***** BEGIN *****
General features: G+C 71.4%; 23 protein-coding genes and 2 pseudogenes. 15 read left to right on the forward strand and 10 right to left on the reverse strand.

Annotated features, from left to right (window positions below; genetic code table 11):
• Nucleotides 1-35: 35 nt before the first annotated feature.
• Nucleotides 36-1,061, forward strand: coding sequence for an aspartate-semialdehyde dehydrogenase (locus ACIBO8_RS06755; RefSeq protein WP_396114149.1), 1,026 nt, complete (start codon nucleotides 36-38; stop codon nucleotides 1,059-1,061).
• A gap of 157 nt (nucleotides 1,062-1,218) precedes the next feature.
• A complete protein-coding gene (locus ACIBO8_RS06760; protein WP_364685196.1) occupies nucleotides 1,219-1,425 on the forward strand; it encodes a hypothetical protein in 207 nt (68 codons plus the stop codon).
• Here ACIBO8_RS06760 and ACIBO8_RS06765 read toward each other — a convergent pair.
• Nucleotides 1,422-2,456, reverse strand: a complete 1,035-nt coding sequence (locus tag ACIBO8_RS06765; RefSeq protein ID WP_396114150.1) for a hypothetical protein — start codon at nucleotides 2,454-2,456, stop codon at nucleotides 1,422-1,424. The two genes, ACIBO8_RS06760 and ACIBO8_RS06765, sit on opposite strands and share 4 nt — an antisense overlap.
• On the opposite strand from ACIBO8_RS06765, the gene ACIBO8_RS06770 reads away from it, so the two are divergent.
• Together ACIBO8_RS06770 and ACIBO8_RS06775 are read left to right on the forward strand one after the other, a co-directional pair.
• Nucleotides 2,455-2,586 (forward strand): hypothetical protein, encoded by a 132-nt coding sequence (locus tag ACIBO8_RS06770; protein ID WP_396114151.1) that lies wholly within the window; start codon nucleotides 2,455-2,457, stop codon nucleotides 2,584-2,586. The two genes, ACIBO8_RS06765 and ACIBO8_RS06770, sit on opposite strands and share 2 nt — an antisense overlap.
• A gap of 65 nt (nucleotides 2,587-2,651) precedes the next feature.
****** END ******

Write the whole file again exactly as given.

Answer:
General features: G+C 71.4%; 23 protein-coding genes and 2 pseudogenes. 15 read left to right on the forward strand and 10 right to left on the reverse strand.

Annotated features, from left to right (window positions below; genetic code table 11):
• Nucleotides 1-35: 35 nt before the first annotated feature.
• Nucleotides 36-1,061, forward strand: coding sequence for an aspartate-semialdehyde dehydrogenase (locus ACIBO8_RS06755; RefSeq protein WP_396114149.1), 1,026 nt, complete (start codon nucleotides 36-38; stop codon nucleotides 1,059-1,061).
• A gap of 157 nt (nucleotides 1,062-1,218) precedes the next feature.
• A complete protein-coding gene (locus ACIBO8_RS06760; protein WP_364685196.1) occupies nucleotides 1,219-1,425 on the forward strand; it encodes a hypothetical protein in 207 nt (68 codons plus the stop codon).
• Here ACIBO8_RS06760 and ACIBO8_RS06765 read toward each other — a convergent pair.
• Nucleotides 1,422-2,456, reverse strand: a complete 1,035-nt coding sequence (locus tag ACIBO8_RS06765; RefSeq protein ID WP_396114150.1) for a hypothetical protein — start codon at nucleotides 2,454-2,456, stop codon at nucleotides 1,422-1,424. The two genes, ACIBO8_RS06760 and ACIBO8_RS06765, sit on opposite strands and share 4 nt — an antisense overlap.
• On the opposite strand from ACIBO8_RS06765, the gene ACIBO8_RS06770 reads away from it, so the two are divergent.
• Together ACIBO8_RS06770 and ACIBO8_RS06775 are read left to right on the forward strand one after the other, a co-directional pair.
• Nucleotides 2,455-2,586 (forward strand): hypothetical protein, encoded by a 132-nt coding sequence (locus tag ACIBO8_RS06770; protein ID WP_396114151.1) that lies wholly within the window; start codon nucleotides 2,455-2,457, stop codon nucleotides 2,584-2,586. The two genes, ACIBO8_RS06765 and ACIBO8_RS06770, sit on opposite strands and share 2 nt — an antisense overlap.
• A gap of 65 nt (nucleotides 2,587-2,651) precedes the next feature.